Leslie Kasperowicz holds a BA in Social Sciences from the University of Winnipeg. She spent several years as a Farmers Insurance CSR, gaining a solid understanding of insurance products including home, life, auto, and commercial and working directly with insurance customers to understand their needs. She has since used that knowledge in her more than ten years as a writer, largely in the insuranc...

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Melanie Musson is the fourth generation in her family to work in the insurance industry. She grew up with insurance talk as part of her everyday conversation and has studied to gain an in-depth knowledge of state-specific insurance laws and dynamics as well as a broad understanding of how insurance fits into every person’s life, from budgets to coverage levels. Through her years working in th...

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Reviewed by Melanie Musson
Published Insurance Expert Melanie Musson

UPDATED: Mar 13, 2020

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Personal Injury Protection (PIP) coverage pays for medical expenses an insured driver incurs as a result of an auto accident. Depending on the state, PIP coverage may be required by law; in states where it’s not required, it may still be a good idea to purchase PIP coverage. Personal Injury Protection is a very versatile insurance coverage and can be used in a variety of situations.

What States Require PIP Protection?

Car insurance is governed by state laws, and individual requirements vary from one state to the next. In regards to injuries, all states are either no-fault states or tort states. In a no-fault state, a person’s auto insurance policy is expected to cover the majority of expenses related to an auto claim and injuries resulting from that claim. In tort states, the responsible party’s car insurance company pays for medical expenses for the not-at-fault person, and the injured person can pursue legal action against the other driver.

Most states are tort states, but there are several no-fault states as well: Florida, New Jersey, New York, Pennsylvania, Hawaii, Kansas, Kentucky, Massachusetts, Utah, North Dakota and Minnesota all have some degree of no-fault legislature. In these states, it is usually mandatory to carry some form of first-party medical coverage. Depending on the state, this coverage is called either Medical Payments Coverage or Personal Injury Protection. Medpay insurance usually has higher limits and a deductible, whereas PIP coverage usually has no deductible and lower limits, but the exact coverage varies from one state to the next.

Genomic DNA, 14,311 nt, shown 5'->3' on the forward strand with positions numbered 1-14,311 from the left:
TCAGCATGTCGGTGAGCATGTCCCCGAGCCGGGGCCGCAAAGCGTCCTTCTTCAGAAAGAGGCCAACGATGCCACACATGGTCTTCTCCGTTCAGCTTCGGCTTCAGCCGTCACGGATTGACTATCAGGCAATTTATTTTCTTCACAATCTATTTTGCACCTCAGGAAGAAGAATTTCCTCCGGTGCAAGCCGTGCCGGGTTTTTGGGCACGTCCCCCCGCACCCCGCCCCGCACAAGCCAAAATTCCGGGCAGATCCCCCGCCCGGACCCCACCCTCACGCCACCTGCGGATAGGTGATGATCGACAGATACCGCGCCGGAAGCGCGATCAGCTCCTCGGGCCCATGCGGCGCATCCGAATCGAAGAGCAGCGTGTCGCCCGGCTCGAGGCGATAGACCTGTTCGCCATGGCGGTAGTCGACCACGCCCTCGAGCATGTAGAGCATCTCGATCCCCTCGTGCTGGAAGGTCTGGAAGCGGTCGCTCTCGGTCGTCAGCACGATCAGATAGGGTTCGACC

What does PIP Insurance cover?

Personal Injury Protection coverage is very flexible. Unlike other types of coverage, PIP follows the insured regardless of what vehicle is in use at the time of the accident. This means that a person can utilize PIP coverage to pay for injuries incurred while driving a borrowed vehicle or even as a passenger in another person’s auto. There are several occasions when a claim can be filed against PIP coverage:

— If someone is injured while operating his own vehicle. The most obvious use of PIP coverage is to pay for injuries sustained in a car accident involving the insured auto. In this case, PIP would be opened alongside collision, liability and any other damage coverage listed on the policy.

— If someone is injured while in another person’s vehicle. Whether driving a borrowed vehicle or riding as a passenger in a friend’s car, an insured can file an injury claim against his own PIP coverage. The bodily injury liability of the vehicle’s owner should be primary in most cases, but PIP coverage can help fill in the gaps.

— If a person is hit as a pedestrian or bicyclist. Injuries incurred by a vehicle will be paid under PIP, even if the insured was not in a vehicle at the time of the accident. In these claims, the bodily injury liability insurance of the person in the car should be primary for paying for injuries, but pedestrians or bicyclists are sometimes found to be at fault for these accidents so PIP coverage can be used if a claim is denied or if there is not enough liability coverage to pay for all expenses.

— Any other vehicle-related injuries not caused by an accident. Someone who falls while entering or exiting a vehicle can file a claim under PIP coverage. This is also true of people who are injured while repairing a vehicle. In these claims, PIP is the only coverage opened unless the vehicle somehow sustained damage as well.

After the claim is filed, a PIP adjuster will be assigned to review the situation. The adjuster will be able to discuss the policy limits in detail and explain any deductibles that may apply. Some PIP coverage is designed primarily to help augment regular medical insurance, while other policies have a more expansive scope.

For people living in states where PIP is not required, it may still be a good idea to purchase this type of coverage. PIP covers everyone who lives with the insured as well as drivers listed on the policy, so it provides excellent protection for college students who may be injured while away at school. It can also be purchased independently of other coverage, so it’s possible to buy PIP without carrying full coverage auto insurance. This will keep costs down without sacrificing peace of mind and protection against medical expenses.